Travel information for people with mobility difficulties

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Disabled people have rights of access in relation to motoring, transport and travel infrastructure, such as bus and railway stations, ferry terminals and airports, under the Disability Discrimination Act 1995 (DDA). The Act also means that disabled people have a right to information about transport - timetables, for example - in a format that is accessible to them where it is reasonable for the transport provider to provide it in that format. Further information on your rights under the DDA is available on the Directgov website.

Transport Scotland provides information on accessible travel to make it easier for people with mobility difficulties to travel within Scotland. This document contains information about what transport services are provided within Scotland and links to other websites which provide more detailed information.


Ferries & Ferry Ports

Most of the ferry companies operating within and to and from Scotland use ships which are accessible to people with all disabilities, including those who use wheelchairs.

If you need help with boarding and disembarking you should give the ferry company as much notice as possible, so that they can make alternative arrangements.

The following links give information on accessibility for the relevant operators:

Other ferry companies operating within Scotland include:

Other ferry companies operating to and from Scotland are:

Ferry Ports

There are hundreds of ferry ports in Scotland. These are best accessed by clicking on the individual ferry company websites.

Links to some of the main ports are given below:

Additional Information

The Ports and harbours of the UK website lists information on all ferry ports. This website is an unofficial site developed by enthusiasts but contains lots of information.

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Airlines & Airports

Under European legislation no-one should be refused travel on a commercial flight to or from Scotland on the basis of their disability or reduced mobility, subject to legitimate air safety considerations.

To allow the airlines to make any necessary alternative arrangements, you should give them as much notice as possible. This usually means telling them about your particular needs when you are making your booking.

As from 26 July 2008, European legislation on air travel has meant that the managing bodies of airports have to provide services that enable disabled passengers to board, disembark and transit between flights. Airlines are responsible for assistance on board the aircraft.

Scotland has four main airports; the links below take you to information on Passengers with Reduced Mobility (PRM’s):

The main airlines operating in and out of Scotland are:

Additional Information

Air Transport Users Council, the UK's consumer council for air travellers, help individual passengers with complaints and enquiries about air travel and promote the interests of passengers with industry, government and regulators.

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Travelling by car

Speed Limits

Speed limits in Scotland are in miles per hour. In general, the speed limits are 30 mph in towns, 70 mph on motorways and dual carriageways and 60 mph on country roads, however most roads will have their speed limits signed. Some areas have other speed limits and these are shown in mph as you enter the area.

The Blue Badge Scheme

If you have been issued with a Blue Badge for your car, then you can use it here. There is no need to display a time clock when you use your Blue Badge in Scotland. Remember, a blue badge is not a license to park anywhere. You still have to obey the rules of the road and should not park where it would endanger, inconvenience or obstruct pedestrians or other road users.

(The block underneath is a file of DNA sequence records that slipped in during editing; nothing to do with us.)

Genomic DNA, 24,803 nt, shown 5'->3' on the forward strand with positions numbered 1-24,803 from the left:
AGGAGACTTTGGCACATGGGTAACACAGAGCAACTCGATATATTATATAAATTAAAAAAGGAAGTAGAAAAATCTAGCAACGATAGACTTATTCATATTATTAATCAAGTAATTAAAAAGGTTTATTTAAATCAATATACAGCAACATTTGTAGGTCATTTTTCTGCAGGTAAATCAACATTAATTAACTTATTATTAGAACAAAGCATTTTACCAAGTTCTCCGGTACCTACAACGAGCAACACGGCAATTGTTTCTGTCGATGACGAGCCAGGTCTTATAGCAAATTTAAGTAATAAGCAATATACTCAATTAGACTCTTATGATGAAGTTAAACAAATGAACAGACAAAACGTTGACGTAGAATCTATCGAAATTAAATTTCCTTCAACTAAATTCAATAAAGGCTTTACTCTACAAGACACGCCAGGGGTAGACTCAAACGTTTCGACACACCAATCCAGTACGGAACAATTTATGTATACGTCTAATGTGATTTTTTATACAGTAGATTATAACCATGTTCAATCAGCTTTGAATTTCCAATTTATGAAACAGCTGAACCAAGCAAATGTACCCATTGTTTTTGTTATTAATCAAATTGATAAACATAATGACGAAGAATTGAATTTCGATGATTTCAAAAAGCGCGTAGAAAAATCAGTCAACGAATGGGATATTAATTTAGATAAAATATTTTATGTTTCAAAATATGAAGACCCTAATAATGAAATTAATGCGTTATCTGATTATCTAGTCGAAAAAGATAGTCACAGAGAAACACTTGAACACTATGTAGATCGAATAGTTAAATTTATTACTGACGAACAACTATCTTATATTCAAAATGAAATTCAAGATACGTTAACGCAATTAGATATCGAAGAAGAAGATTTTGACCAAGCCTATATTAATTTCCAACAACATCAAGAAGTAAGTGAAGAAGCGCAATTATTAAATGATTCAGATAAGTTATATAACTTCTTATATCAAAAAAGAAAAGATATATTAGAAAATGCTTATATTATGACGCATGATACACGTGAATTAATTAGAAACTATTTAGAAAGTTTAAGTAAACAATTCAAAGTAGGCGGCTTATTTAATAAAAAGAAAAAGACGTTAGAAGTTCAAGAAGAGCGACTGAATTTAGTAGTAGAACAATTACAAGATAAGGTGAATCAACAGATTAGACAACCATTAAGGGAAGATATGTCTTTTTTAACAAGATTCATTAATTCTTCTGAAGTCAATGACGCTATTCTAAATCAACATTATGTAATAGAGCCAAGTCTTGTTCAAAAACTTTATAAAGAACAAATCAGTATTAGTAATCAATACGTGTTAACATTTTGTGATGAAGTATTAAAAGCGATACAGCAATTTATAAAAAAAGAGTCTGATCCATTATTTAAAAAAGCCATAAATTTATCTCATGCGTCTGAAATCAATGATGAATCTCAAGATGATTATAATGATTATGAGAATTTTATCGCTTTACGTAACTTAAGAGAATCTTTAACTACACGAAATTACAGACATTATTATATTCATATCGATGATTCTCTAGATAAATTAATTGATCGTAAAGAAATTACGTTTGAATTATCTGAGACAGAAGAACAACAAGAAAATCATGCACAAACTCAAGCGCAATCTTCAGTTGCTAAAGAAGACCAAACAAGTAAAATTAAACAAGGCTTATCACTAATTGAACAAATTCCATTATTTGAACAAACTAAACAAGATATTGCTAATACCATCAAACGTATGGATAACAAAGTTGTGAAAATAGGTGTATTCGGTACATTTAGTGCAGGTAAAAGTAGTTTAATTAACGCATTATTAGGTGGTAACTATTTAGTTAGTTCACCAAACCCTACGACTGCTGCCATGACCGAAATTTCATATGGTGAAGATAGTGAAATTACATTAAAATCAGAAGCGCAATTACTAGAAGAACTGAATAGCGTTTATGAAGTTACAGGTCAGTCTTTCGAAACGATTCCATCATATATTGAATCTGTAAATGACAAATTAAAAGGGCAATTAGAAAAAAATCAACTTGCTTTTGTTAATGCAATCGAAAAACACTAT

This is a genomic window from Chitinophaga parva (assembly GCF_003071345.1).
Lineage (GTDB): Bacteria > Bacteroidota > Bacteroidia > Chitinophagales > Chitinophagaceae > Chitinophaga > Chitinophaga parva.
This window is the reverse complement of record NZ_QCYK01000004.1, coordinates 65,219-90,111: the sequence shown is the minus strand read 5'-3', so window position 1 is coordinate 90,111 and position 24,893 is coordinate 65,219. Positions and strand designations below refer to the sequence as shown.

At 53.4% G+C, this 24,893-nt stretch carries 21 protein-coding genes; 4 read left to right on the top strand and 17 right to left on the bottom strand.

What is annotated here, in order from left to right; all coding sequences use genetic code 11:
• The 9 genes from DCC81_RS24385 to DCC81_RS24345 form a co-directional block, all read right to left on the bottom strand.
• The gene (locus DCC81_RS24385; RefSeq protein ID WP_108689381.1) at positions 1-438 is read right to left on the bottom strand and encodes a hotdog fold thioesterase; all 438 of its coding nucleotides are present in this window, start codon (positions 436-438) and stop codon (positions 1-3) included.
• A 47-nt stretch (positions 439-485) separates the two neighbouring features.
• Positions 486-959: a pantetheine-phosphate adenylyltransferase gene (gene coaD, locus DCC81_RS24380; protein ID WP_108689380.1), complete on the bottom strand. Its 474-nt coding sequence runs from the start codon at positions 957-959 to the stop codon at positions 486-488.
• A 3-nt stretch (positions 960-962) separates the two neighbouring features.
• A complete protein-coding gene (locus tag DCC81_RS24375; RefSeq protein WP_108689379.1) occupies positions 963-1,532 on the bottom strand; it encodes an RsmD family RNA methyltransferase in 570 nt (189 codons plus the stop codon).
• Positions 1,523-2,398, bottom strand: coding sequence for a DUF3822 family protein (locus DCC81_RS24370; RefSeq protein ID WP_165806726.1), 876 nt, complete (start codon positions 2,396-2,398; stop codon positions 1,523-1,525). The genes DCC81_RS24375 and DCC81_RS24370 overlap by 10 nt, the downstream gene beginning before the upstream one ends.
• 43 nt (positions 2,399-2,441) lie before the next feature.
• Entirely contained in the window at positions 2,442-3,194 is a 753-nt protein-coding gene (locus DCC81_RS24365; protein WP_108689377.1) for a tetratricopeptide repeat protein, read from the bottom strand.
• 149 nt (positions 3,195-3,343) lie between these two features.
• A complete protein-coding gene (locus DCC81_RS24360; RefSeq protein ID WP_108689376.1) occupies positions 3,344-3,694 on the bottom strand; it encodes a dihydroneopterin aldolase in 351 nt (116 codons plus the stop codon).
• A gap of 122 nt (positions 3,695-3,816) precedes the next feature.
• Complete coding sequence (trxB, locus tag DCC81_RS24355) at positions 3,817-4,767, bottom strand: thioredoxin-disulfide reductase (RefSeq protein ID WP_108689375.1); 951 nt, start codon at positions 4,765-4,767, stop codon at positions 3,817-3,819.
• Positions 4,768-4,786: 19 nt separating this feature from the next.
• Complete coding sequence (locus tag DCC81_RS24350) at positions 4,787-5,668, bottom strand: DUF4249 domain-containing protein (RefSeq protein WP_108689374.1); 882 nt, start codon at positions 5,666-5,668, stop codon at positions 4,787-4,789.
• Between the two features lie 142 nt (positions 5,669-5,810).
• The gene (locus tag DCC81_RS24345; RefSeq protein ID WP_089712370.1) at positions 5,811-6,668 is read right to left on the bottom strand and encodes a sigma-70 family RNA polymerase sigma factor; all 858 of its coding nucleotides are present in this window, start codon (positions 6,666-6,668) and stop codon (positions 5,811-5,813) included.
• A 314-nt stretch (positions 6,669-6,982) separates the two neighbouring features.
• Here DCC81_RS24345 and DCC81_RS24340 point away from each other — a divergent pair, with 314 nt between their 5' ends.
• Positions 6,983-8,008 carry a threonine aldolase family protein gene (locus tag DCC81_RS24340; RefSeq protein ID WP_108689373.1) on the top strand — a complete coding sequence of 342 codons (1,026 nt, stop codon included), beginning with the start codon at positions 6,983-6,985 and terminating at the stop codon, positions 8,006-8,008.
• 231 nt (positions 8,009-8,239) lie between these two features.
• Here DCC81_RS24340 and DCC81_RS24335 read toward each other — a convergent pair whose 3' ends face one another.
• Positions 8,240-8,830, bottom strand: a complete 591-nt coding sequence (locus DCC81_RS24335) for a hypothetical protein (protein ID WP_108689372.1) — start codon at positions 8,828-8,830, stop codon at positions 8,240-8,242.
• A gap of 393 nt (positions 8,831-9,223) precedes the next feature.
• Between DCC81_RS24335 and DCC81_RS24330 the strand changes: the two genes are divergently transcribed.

The parking concessions provided under the Blue Badge Scheme only apply to on-street parking. They do not apply in off-street car parks, such as supermarkets or Roads Service car parks. Badge holders usually have to pay to use car parks here. To find more information on the Blue Badge Scheme (or if you live here and would like to apply for a Blue Badge) please visit the Blue Badge website.

Further Information

The Disabled Persons' Parking Places (Scotland) Act 2009 will lead to all on-street disabled parking places being enforceable within the next year.

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Travelling by bus

The majority of bus services in Scotland are provided by commercial bus operators.

Bus Companies

The provision of local bus services is generally a matter for individual bus operators who use their own commercial judgement on service routes and frequencies. Under the Transport Act 1985, local transport authorities have a duty to identify where there is a social need for particular bus services and to subsidise these at their discretion. This procedure allows local authorities to influence the frequency and routing of services, including off-peak services.

The main Bus operators in Scotland are;

Concessionary Fares

Concessionary fares are available for people aged 60 and over and people with disabilities for bus services. Concessionary fare holders who live on islands are also allowed 2 return ferry trips a year. There is also a young person's concessionary card scheme for people in full-time education aged between 16 and 19. The scheme offers one-third discount for bus and rail fares. If you have a concessionary fare pass from any other administration, it will not work here.

If you live in Scotland and would like more information on concessionary fares, please visit the concessionary travel site.

Further Information

Traveline Scotland operates an online journey planner to help you plan your trips on public transport and also provides a telephone service on 0871 200 2233. Lines are open 24 hours every day. Calls cost 10p/min from BT landlines. Charges from other providers or mobiles may vary.

The Traffic Scotland website contains real‑time traffic information.

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Travelling by rail

Rail Companies

The ScotRail passenger rail franchise is one of the biggest contracts led by Scottish Ministers and is managed by Transport Scotland. The contract was awarded to FirstGroup on 20 August 2004 and First ScotRail started operating services on 17 October 2004. Scotland’s rail network has around 347 railway stations and 2735 kilometres of track; over 80 million passenger journeys are made on the network each year.

Our website contains information about Scotland's rail network including a section on disabled access to the rail network

Tickets can be purchased in the following ways before travel:

  • In person at a station ticket office, travel centre (or one of 850 licensed travel agents in Britain) or by machine. Many large stations now have low level self service ticket machines, induction loops and other accessibility improvements.
  • Online, in-advance, on the National Rail Enquiries website and the Trainline website or through some TOC websites.